4 no skin, seasoned with salt, pepper & garlic Baked Potato 1tbsp butter, salt & pepper Glazed Carrots 1tsp sugar, 1tsp butter Dinner Salad lettuce, spinach, croutons, cucumbers 1 large c c Ranch Style Dressing 3 tbsp Beer 2 cans HS Snack Butter Pecan Ice Cream 2 c Totals 3156 Calories 141.5g Fat 54.51g Saturated Fat 5153mg Sodium From calculating Mrs. Sanders 24 hour recall, her calorie, fat, saturated fat, and sodium intakes are all much higher than recommended. In particular her sodium intake is worrying as it could exacerbate her HT. The recommended sodium intake is 1500mg per day for adults over 51 years of age. The recommended amount of fat intake is no more than 25 35% of calories. As Mrs. Sanders should be eating between 1975kcal 2117kcal/ day then her fat intake should be around 65g 75g/ day. Mrs Sanders consumed over 140g of fat, nearly double what she needs. Saturated fat intake should be no more than 7% of calories. This equates to kcal 138kcal which is around 20g/ day. Mrs. Sanders consumption was also over double this recommendation. If she carries on consuming this amount of fat and calories, she will gain weight which will further increase her chance of a cardiovascular incident. 19. From the information gathered within the intake domain, list possible nutrition problems using the diagnostic terms. Excessive sodium intake over a 24 hour period which increases the risk of HT.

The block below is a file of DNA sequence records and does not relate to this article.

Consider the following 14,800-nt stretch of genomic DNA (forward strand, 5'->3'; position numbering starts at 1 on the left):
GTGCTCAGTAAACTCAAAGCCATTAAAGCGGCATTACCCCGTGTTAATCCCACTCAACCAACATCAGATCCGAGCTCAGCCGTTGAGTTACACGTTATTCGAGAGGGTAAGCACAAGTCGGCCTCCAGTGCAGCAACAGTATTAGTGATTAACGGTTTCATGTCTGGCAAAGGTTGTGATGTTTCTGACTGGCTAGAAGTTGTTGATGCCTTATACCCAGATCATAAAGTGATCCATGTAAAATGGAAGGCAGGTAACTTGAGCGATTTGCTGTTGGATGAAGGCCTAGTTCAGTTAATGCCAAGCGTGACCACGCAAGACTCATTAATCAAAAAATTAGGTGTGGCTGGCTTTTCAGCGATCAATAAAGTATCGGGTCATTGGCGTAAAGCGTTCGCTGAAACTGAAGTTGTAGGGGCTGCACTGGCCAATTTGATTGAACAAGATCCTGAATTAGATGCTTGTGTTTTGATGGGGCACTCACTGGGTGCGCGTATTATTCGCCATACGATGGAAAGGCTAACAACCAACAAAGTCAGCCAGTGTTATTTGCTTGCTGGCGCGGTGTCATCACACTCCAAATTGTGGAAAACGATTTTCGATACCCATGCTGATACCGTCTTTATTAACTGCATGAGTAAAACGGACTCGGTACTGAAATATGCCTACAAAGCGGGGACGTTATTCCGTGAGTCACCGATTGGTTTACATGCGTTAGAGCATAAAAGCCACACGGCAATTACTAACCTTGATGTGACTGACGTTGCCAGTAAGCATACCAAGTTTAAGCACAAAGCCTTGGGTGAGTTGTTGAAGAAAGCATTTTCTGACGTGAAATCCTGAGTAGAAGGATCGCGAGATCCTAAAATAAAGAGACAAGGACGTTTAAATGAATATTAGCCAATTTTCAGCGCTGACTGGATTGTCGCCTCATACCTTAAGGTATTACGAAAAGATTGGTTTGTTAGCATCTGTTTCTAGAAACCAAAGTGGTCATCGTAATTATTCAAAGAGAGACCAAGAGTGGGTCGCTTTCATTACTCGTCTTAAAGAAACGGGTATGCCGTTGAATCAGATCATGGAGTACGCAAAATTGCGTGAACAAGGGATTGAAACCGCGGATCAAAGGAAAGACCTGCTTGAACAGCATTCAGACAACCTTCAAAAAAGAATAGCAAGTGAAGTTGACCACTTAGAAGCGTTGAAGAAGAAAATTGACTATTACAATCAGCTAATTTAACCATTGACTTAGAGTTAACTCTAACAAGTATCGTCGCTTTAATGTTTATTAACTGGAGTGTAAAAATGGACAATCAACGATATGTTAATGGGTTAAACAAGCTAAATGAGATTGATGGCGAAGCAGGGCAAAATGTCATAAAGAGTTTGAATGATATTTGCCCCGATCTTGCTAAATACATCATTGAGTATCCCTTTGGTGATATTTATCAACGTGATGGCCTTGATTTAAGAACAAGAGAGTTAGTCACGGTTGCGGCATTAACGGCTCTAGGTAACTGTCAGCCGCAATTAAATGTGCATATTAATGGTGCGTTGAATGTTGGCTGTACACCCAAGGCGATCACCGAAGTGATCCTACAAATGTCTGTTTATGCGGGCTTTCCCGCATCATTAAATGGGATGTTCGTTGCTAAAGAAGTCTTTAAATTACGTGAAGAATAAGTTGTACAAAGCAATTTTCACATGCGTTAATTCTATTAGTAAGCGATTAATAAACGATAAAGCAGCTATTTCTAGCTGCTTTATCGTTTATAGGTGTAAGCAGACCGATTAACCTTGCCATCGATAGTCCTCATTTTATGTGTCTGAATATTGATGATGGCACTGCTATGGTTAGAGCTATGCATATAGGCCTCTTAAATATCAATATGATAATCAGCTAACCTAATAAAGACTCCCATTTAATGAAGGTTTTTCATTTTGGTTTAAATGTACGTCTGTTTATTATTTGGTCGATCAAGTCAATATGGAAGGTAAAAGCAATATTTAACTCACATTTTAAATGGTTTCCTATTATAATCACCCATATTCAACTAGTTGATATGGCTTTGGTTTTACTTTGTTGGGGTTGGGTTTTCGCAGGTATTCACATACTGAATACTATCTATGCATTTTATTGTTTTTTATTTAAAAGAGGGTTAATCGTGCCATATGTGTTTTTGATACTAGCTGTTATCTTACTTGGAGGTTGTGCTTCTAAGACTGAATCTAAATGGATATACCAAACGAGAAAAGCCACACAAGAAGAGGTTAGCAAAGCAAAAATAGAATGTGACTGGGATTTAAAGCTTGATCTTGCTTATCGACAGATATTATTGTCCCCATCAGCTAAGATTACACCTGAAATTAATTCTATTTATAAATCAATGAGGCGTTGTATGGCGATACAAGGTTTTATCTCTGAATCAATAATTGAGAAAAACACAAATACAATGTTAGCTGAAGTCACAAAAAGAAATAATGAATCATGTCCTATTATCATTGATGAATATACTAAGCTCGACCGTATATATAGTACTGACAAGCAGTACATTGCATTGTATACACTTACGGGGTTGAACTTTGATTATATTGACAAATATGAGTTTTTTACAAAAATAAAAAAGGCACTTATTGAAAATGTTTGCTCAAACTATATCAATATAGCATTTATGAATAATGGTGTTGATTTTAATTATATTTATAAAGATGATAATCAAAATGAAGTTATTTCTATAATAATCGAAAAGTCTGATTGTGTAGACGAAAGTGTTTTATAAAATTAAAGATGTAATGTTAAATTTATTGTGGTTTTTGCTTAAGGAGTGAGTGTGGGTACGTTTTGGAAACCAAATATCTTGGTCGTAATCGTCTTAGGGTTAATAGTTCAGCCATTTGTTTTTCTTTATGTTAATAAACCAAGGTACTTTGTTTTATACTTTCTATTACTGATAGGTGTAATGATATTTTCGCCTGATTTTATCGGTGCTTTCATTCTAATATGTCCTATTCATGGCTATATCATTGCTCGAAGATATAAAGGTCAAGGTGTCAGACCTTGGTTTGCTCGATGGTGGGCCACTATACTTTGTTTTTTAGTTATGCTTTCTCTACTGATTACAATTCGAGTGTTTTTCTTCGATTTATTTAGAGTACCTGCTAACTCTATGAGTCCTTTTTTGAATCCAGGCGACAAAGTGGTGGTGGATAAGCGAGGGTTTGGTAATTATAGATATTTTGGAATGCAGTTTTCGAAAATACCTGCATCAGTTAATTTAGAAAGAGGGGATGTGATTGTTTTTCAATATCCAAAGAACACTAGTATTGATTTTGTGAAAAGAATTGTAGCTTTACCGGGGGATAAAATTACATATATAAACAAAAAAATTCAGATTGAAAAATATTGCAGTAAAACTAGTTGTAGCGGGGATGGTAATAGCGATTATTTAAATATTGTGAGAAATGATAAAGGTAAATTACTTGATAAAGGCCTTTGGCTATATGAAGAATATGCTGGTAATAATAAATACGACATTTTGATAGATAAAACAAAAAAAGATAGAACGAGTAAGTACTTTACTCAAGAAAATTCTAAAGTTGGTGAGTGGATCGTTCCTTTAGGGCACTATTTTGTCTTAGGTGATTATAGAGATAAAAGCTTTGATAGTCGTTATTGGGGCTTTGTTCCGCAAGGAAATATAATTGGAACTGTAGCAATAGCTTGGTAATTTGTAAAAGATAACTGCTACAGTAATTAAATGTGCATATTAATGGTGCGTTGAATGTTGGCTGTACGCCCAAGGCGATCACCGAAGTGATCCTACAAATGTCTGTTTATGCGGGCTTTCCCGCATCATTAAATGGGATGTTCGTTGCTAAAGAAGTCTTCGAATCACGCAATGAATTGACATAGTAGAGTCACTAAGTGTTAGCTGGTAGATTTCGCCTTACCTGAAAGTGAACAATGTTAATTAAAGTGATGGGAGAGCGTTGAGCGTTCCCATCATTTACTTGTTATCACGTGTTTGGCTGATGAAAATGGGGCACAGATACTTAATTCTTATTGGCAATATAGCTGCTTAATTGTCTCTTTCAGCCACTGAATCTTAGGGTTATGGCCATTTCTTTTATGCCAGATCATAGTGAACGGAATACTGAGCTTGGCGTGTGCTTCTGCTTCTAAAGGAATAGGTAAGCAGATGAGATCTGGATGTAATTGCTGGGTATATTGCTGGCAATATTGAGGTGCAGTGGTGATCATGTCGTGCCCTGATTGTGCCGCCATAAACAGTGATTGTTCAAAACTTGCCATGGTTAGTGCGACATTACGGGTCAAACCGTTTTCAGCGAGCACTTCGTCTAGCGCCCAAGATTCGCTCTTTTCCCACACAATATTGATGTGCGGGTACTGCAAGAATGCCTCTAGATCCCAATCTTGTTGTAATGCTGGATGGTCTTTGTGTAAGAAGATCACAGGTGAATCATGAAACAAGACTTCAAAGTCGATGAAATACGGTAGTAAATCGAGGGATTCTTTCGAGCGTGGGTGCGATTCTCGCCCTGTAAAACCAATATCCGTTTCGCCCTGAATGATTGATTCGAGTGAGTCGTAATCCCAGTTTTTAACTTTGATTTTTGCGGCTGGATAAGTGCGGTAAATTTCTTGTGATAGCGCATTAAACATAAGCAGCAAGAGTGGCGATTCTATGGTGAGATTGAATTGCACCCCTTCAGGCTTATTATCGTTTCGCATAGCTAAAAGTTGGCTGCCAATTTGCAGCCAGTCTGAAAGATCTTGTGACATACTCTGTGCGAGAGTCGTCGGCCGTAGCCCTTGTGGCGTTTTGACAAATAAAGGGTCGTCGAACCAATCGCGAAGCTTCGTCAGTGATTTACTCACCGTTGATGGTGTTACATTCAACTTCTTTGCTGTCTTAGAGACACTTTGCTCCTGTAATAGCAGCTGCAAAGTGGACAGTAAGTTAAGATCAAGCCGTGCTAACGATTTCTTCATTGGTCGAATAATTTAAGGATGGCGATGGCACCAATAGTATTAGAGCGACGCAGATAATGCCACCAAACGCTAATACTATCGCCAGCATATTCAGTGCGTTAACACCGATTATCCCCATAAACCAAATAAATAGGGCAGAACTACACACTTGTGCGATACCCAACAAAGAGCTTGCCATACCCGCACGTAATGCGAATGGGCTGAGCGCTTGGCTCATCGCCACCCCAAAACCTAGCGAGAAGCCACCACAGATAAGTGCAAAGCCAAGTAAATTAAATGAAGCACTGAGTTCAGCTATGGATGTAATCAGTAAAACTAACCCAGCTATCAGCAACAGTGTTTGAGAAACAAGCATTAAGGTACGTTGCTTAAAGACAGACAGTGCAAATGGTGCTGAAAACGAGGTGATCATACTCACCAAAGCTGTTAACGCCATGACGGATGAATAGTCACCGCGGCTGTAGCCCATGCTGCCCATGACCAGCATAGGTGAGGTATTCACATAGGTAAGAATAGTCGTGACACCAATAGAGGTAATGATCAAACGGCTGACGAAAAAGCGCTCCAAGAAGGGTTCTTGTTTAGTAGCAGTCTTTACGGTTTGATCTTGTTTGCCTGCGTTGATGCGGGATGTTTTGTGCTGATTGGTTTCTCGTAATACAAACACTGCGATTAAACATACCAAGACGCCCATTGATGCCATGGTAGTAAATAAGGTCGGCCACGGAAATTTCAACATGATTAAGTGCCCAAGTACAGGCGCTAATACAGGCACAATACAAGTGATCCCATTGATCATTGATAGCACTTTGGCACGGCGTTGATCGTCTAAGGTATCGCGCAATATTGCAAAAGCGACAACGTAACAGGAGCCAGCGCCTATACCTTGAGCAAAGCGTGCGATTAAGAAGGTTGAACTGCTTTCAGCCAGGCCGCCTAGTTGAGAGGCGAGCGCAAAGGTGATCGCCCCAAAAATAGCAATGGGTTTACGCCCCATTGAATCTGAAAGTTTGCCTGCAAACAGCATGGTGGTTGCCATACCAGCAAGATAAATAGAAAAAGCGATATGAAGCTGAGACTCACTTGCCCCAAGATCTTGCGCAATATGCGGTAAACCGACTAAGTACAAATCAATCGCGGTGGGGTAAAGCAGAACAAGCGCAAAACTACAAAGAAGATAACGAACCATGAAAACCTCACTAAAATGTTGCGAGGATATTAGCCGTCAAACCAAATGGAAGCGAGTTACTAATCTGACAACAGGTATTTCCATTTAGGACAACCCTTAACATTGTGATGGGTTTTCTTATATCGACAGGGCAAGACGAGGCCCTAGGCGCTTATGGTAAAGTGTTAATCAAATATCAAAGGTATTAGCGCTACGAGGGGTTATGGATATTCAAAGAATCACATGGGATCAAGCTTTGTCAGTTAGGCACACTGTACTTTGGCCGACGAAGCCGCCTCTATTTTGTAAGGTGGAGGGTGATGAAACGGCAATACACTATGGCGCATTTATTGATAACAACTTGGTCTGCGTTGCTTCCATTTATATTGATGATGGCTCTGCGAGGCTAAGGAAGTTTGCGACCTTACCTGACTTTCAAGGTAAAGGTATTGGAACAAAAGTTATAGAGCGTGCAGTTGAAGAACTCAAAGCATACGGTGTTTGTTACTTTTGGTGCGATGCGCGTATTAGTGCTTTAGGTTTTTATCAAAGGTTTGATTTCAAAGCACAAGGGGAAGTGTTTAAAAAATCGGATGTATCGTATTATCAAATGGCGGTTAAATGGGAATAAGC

5 Excessive sodium intake over 24 hour period which increases risk of renal disease. Excessive intake of calories, fat and saturated fat during a 24 hour period which over an extended period of time will lead to unintended weight gain and increase the risk of CAD. 21. Interpret Mrs. Sanders s risk of CAD based on her lipid profile. Mrs. Sanders lipid profile shows she has a high risk CAD due to dyslipidemia, which means her lipid profile increases the risk of atherosclerotic development. Dyslipidemia is usually a condition in which low density lipoprotein (LDL) levels are elevated and high density lipoprotein (HDL) levels are low. Mrs. Sanders has a high LDL level at all three apointments 210mg/dL, 169mg/dL and 147mg/dL. Normal levels are <130mg/dL and LDL >160mg/dL is a risk factor for CAD. Mrs. Sanders HDL is low at 30mg/dL, 35mg/dL and 38 mg/dl, the normal is >55mg/dL. Levels <35mg/dL in a female are considered a risk factor for CAD. This means her ratio of LDL/HDL is high at 7.0, 4.8 and 3.9 at her three appointments. The normal is 3.22 for a female and above 5 is an increased risk factor. HDL offers a protective effect against atherosclerosis. Since HDL removes cholesterol from tissues and returns that cholesterol to the liver, it reduces cholesterol in plaques. Mrs. Sanders also has a high cholesterol level at all three appointments of 270mg/dL, 230mg/dL and 210 mg/dl. Normal levels are mg/dL. Above 240mg/dL in a female is an increased risk factor.triglyceride levels are also high at 150mg/dL.Normal ranges from mg/dL and increased risk factor is above 200mg/dL. 32. PES 1: Excessive intake of saturated and trans fats related to intake of fast food and added butter as evidenced by LDL of 210mg/dL and cholesterol level 270mg/dL through 24 hour recall. PES 2: Excessive Sodium intake related to intake of fast foods and processed foods as evidenced by blood pressure of systolic 160mmHg and diastolic 100mmHg through 24 hour recall. 33. When you ask Mrs. Sanders how much weight she would like to lose, she tells you she would like to weigh 125, which is what she weighed most of her adult